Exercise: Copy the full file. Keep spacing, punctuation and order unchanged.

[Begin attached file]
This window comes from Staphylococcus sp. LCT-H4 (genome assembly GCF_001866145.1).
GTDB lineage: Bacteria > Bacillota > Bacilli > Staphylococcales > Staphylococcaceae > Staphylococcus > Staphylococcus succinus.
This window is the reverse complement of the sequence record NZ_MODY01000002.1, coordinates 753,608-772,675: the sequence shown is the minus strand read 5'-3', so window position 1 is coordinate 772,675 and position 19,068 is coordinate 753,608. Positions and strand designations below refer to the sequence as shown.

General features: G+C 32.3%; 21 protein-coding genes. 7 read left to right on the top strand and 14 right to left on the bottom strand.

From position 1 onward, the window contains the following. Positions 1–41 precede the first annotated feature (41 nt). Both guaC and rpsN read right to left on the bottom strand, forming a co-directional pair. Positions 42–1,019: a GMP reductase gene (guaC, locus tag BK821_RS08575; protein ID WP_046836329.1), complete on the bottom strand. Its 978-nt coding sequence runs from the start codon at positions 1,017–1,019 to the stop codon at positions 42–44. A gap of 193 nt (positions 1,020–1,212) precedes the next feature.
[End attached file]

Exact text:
This window comes from Staphylococcus sp. LCT-H4 (genome assembly GCF_001866145.1).
GTDB lineage: Bacteria > Bacillota > Bacilli > Staphylococcales > Staphylococcaceae > Staphylococcus > Staphylococcus succinus.
This window is the reverse complement of the sequence record NZ_MODY01000002.1, coordinates 753,608-772,675: the sequence shown is the minus strand read 5'-3', so window position 1 is coordinate 772,675 and position 19,068 is coordinate 753,608. Positions and strand designations below refer to the sequence as shown.

General features: G+C 32.3%; 21 protein-coding genes. 7 read left to right on the top strand and 14 right to left on the bottom strand.

From position 1 onward, the window contains the following. Positions 1–41 precede the first annotated feature (41 nt). Both guaC and rpsN read right to left on the bottom strand, forming a co-directional pair. Positions 42–1,019: a GMP reductase gene (guaC, locus tag BK821_RS08575; protein ID WP_046836329.1), complete on the bottom strand. Its 978-nt coding sequence runs from the start codon at positions 1,017–1,019 to the stop codon at positions 42–44. A gap of 193 nt (positions 1,020–1,212) precedes the next feature.